We all know that the Tesla Model 3 should be hitting the UK shores in the first half of 2019.
Numerous articles cover the model 3 and there are hundreds if nor thousands of reviews available to read. The key points to know are that many people regard this Tesla as the best yet in superior to the existing Model S and X. More refined with a clean and tidy interior, smaller footprint that will be more suited to the UK roads and parking spaces than the larger S and X.
Expect initial models to be all wheel drive with the larger battery pack and fancy interior and be priced some way from the perceived $35,000 that was promised. For the UK launch specs and price expect 0-60 MPH in less than 4 seconds and around 300 mile range.
The Model 3 occupies space where BMW, Mercedes and Audi regard as their space. The compact executive world where performance and style rule. Think five-door fastback – Audi A5 Sportback or BMW 4-series Gran Coupe. Both these cars are around £42,500 with the options you need and more like £50,000 in the high performance level. Expect the Model 3 to take them head-on. To make things even more intertesting Tesla has just reduced the base price of the US Model 3. Musk tweeted yesterday that the base price is now just $35,000 though that’s after you apply tax credits and fuel savings — you’ll have to wait a bit more for a Tesla car with a $35,000 base price.
If you visit Model 3’s “Design Your Car” page, you’ll notice that it looks a bit more affordable than before. Tesla has lowered its price across versions by $1,100, so you can now get the mid-range battery option for $42,900 before incentives. Meanwhile, the car’s long-range version now costs $49,900, while the performance option will set you back $60,900
“We’re doing everything we can to get there,” Musk tweeted. “It’s a super hard grind.”
The Germans are coming with EVs a plenty
First the Mercedes Benz. EQC. The EQC is a mid-size SUV, similarly proportioned to the Mercedes GLC class.
Details are still limited to show cars and vague press releases and a content light website. See https://www.mercedes-benz.co.uk/passengercars/mercedes-benz-cars/models/eqc/pad.html
The EQC is powered by a newly developed electric drivetrain that’ll be used across the EQ range. Initially previewed in the Generation EQ concept, it consists of two electric motors – one powering the front wheels and another the rears – that enable four-wheel drive capability, depending on the driving mode.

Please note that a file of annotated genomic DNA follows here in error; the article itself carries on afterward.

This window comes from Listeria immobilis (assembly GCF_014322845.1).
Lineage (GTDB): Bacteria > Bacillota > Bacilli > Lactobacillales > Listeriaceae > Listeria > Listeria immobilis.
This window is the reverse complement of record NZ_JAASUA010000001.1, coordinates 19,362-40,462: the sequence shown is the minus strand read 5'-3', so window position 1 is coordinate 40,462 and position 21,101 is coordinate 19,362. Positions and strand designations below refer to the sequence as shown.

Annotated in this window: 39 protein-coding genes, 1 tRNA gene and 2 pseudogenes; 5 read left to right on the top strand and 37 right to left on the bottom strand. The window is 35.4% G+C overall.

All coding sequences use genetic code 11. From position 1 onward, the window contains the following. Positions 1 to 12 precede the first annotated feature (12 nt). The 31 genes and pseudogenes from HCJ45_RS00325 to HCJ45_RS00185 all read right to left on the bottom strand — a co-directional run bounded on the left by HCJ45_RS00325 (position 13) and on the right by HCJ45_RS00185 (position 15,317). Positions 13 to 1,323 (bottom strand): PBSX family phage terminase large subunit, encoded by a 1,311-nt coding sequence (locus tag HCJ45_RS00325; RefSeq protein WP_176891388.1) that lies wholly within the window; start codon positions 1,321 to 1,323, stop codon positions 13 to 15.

They deliver a combined 402bhp and 564lb ft to move the EQC’s 2425kg kerb weight. By comparison, the 395bhp Jaguar I-Pace weighs 2130kg.
In Sport mode, the EQC will sprint from a standstill to 62mph in 5.1sec. Top speed is limited to 112mph. In a display of the car’s versatility, Mercedes also claims a towing capacity of 1800kg and a 515kg payload.
Energy to power the motors is supplied by an 80kWh battery. All up, the lithium ion unit weighs 650kg. With a claimed range of 280 miles on the current NEDC test cycle (which is being phased out) and 249 miles on the WLTP cycle, the EQC can’t quite match the 336-mile NEDC and 292-mile WLTP claimed range of the I-Pace, which features a larger, 90kWh battery. That should translate to around 200 miles of real-world range.
Another model we’re really looking forward to seeing is the new Audi e-tron. It’s understated and looks like another gorgeous vehicle from Audi’s SUV lineup, only under the bonnet lies a potent electric motor instead of a traditionally ICE unit.
One of the biggest selling points will be that the E-tron doesn’t really look like an electric car, which is great news for buyers who are making their first tentative steps into the electric market. We do know that the E-tron will be priced from around £70,000 – slightly more than we expect from the Mercedes EQC. However the launch edition will be £82K.
One of the most interesting changes is that the E-tron has ditched wing mirrors and replaced them with cameras. Seems excessive but it will appeal to tech-loving buyers and Audi promise it will be easy to get used to. The E-tron should be good for a claimed 248 miles and it doesn’t compromise on practicality as it will have a massive 605-litre boot.
Place your order now at Audi website http://www.uk.audi.com/uk/web/en/models/e-tron/e-tron.html and expect to pay around £85,000 for a nice model.